Title:
Conveying system
United States Patent 6336546


Abstract:
A conveying system for transporting wafers in clean rooms, the conveying system is configured as a transporting store and connects a plurality of processing centers for processing the wafers. Secondary conveying systems branch off from the conveying system and form supply buffers. In each case one secondary conveying system leads to at least one processing center from which a predetermined number of wafers can be removed, and fed to the processing center, optionally by use of at least one handling unit.



Inventors:
Lorenz,Günter (Nürnberg, DE)
Application Number:
09/481639
Publication Date:
01/08/2002
Filing Date:
01/12/2000
Assignee:
Infineon Technologies AG (Munich, DE)
Primary Class:
Other Classes:
414/938, 414/940
International Classes:
B65G49/07; H01L21/677; (IPC1-7): B65G43/00
Field of Search:
414/938, 198/346.2, 198/346.1, 414/222, 414/939, 414/937, 414/940
View Patent Images:
US Patent References:
6168002Control system for use with semiconductor device transporting and handling apparatus2001-01-02Takahashi et al.198/346.2X
5993081In-line processing system1999-11-30Itoh et al.414/938X
5855726Vacuum processing apparatus and semiconductor manufacturing line using the same1999-01-05Soraoka et al.414/940X
5443346Wafer conveying system in a clean room1995-08-22Murata et al.414/222
4658947Transfer mechanism1987-04-21Welder198/346.2



Foreign References:
DE4017006A11991-11-28
DE19729525A11998-09-17
EP09089311999-04-14Conveying apparatus
Other References:
Japanese Patent Abstract No. 08268512 A (Tatsuo), dated Oct. 15, 1996.
Japanese Patent Abstract No. 09235010 A (Iwao), dated Sep. 9, 1997.
Japanese Patent Abstract No. 10035883 A (Koji et al.), dated Feb. 10, 1998.
Primary Examiner:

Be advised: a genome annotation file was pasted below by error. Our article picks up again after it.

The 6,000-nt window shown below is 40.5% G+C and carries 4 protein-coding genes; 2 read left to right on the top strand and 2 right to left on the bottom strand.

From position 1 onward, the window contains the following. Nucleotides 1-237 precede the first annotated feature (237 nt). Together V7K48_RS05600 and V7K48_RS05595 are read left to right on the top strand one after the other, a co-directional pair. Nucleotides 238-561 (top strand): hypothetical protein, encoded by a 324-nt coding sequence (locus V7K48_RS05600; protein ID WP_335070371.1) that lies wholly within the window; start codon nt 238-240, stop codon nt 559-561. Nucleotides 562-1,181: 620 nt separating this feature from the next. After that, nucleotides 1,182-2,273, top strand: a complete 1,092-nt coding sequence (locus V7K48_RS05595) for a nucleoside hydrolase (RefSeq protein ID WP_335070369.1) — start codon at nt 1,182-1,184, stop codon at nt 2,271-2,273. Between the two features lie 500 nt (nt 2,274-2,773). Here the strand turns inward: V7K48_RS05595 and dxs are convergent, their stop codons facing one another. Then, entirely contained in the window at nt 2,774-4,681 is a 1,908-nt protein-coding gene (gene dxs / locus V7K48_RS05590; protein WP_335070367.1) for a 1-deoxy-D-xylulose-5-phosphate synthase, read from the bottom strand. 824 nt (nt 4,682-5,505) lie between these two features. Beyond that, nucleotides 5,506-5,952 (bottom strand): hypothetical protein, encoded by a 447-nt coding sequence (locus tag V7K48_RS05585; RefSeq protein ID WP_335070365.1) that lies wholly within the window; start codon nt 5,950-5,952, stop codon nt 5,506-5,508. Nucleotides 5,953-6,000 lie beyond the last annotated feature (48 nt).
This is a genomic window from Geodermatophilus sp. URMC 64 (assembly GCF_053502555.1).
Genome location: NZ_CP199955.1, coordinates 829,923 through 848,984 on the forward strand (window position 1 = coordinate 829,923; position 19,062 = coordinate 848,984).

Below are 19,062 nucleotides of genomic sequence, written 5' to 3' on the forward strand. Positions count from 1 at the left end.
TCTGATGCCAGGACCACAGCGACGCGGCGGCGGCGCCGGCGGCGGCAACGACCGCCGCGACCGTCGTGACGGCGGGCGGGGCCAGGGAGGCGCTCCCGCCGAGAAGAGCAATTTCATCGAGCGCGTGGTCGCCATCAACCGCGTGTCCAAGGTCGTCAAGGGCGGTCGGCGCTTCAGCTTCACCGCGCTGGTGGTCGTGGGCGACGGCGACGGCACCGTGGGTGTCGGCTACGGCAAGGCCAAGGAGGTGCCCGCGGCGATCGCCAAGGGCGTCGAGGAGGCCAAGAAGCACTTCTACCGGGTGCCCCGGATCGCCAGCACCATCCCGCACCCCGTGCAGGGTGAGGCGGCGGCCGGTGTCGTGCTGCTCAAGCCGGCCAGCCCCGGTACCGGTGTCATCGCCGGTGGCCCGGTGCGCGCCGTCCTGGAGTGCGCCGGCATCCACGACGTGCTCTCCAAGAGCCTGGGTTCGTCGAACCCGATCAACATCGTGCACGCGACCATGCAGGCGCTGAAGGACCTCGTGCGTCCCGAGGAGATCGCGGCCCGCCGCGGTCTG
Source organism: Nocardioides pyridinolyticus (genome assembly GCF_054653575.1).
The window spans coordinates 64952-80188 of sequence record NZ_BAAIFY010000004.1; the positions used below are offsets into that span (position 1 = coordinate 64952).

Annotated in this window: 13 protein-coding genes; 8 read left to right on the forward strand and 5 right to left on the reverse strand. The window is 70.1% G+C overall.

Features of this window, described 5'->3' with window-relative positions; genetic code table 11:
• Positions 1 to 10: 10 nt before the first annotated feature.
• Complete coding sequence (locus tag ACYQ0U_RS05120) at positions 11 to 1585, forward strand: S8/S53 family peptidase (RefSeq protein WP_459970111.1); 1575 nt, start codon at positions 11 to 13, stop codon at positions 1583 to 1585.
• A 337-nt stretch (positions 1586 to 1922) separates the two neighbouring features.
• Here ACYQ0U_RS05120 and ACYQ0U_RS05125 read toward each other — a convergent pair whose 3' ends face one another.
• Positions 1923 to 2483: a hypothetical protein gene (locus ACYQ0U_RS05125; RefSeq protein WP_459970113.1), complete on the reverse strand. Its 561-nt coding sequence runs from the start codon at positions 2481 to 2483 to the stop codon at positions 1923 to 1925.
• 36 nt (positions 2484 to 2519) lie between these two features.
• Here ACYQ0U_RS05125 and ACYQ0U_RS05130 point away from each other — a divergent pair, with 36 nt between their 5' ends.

BIDWELL, JAMES R
Attorney, Agent or Firm:
LERNER AND GREENBERG P A (POST OFFICE BOX 2480, HOLLYWOOD, FL, 330222480, US)
Claims:
I claim:

1. In combination with a clean room having a plurality of processing centers for processing wafers, a conveying configuration for transporting the wafers to and in the clean room, the conveying configuration comprising: a main conveying system functioning as a transporting store for the wafers; a plurality of secondary conveying systems branching off from said main conveying system, each of said plurality of secondary conveying systems leading, at a minimum, to one processing center and forms a supply buffer from which a predetermined number of the wafers can be removed and fed to the processing center; and at least one at least one rail-borne load-receiving device for removing and feeding the wafers from said supply buffer to the processing center, said load-receiving device having: a gripper which can be displaced in three directions in space for receiving the wafers; and at least one running rail and a substantially vertically running carrier on which said gripper is fastened, said running carrier having an underside with wheels disposed thereon, said wheels being guided in said at least one running rail.